A 15 Year Old Female with Progressive Quadriparesis
- this girl I hope we can find the proper help for her
- I don't think spinal instrumentation is necessarily after total removal of osteoma.
Case Explanation: Explanation of Answers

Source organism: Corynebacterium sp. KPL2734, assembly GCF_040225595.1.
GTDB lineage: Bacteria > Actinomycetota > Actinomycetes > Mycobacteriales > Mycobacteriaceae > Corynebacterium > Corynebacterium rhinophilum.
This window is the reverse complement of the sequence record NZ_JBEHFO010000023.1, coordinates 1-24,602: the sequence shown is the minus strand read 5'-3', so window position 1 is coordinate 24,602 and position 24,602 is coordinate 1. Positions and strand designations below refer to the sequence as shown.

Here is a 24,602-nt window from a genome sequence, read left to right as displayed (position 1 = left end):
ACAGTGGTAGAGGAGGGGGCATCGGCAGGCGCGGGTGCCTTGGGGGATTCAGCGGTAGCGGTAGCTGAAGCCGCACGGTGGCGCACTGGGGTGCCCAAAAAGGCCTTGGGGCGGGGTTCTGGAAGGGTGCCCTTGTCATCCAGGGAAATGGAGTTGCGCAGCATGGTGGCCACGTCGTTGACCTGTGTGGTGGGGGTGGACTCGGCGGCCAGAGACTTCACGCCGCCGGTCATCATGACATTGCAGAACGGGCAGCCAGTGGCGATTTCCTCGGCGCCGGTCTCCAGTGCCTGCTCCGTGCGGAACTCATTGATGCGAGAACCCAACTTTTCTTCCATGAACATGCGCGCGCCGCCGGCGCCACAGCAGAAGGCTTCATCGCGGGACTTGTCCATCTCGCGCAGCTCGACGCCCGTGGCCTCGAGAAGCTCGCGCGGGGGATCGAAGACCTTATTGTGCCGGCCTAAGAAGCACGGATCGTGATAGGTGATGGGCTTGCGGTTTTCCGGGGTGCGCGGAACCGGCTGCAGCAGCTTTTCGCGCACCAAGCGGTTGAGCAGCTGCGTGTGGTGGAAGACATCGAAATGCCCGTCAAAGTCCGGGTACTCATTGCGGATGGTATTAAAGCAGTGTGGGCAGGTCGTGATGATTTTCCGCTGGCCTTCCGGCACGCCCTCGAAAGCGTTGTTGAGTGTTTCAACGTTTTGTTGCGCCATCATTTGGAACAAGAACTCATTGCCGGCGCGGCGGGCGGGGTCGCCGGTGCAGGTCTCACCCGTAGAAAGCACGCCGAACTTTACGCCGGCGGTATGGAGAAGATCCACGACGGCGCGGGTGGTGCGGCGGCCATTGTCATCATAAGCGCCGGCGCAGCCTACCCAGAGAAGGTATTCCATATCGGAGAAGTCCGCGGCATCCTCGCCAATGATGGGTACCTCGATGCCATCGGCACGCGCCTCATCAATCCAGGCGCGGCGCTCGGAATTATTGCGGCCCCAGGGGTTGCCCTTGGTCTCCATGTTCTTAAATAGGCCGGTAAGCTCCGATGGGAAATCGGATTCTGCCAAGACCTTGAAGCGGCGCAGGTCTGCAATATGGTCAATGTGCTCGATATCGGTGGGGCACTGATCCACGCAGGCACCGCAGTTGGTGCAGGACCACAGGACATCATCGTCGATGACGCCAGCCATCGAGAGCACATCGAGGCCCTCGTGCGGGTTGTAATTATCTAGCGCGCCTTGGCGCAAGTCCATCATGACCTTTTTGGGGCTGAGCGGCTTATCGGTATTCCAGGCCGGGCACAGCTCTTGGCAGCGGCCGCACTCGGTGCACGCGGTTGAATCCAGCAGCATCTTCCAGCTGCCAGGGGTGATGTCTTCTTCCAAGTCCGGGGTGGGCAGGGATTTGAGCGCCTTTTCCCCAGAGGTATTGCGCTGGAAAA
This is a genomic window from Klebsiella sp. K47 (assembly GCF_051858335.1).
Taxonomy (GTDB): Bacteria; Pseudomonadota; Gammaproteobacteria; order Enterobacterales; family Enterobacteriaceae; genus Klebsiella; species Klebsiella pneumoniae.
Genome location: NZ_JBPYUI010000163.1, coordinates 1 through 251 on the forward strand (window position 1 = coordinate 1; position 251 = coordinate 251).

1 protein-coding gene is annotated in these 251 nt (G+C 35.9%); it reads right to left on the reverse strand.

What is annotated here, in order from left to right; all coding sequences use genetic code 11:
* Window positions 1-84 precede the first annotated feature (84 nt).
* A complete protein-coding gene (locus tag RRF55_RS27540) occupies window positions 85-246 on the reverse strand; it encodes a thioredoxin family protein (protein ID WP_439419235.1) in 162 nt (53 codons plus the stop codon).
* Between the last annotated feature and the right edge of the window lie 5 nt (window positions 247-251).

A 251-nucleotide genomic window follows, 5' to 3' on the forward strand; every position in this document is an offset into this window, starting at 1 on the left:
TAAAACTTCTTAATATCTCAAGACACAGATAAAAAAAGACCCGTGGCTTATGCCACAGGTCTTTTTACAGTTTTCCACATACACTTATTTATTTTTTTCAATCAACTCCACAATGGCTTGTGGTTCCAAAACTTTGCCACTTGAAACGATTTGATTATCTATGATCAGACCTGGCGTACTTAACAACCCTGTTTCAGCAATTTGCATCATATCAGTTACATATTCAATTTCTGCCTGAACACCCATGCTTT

This lesion has imaging characteristics of osteochondroma. These benign lesions appear as calcified masses on CT, often attached to a bony surface via a bony pedicle. There is typically no bony destruction unless malignant transformation has occurred (a rare finding). MRI can show post-contrast enhancement that usually spares the cartilaginous cap of the mass. Lesions typically do not increase in size after skeletal maturity occurs. Growth after skeletal maturity, especially when accompanied by pain and bony destruction on imaging should prompt concern for malignant transformation. Imaging of the remainder of the neuraxis is indicated in this age group. Complete surgical resection without radiation is generally curative. The left PICA infarct presented is, in this case, likely from malpositioned cervical instrumentation in the lateral mass. CT angiogram will demonstrate the vertebral artery injury that caused the likely PICA infarct. MRI of the brain should confirm the infarct.
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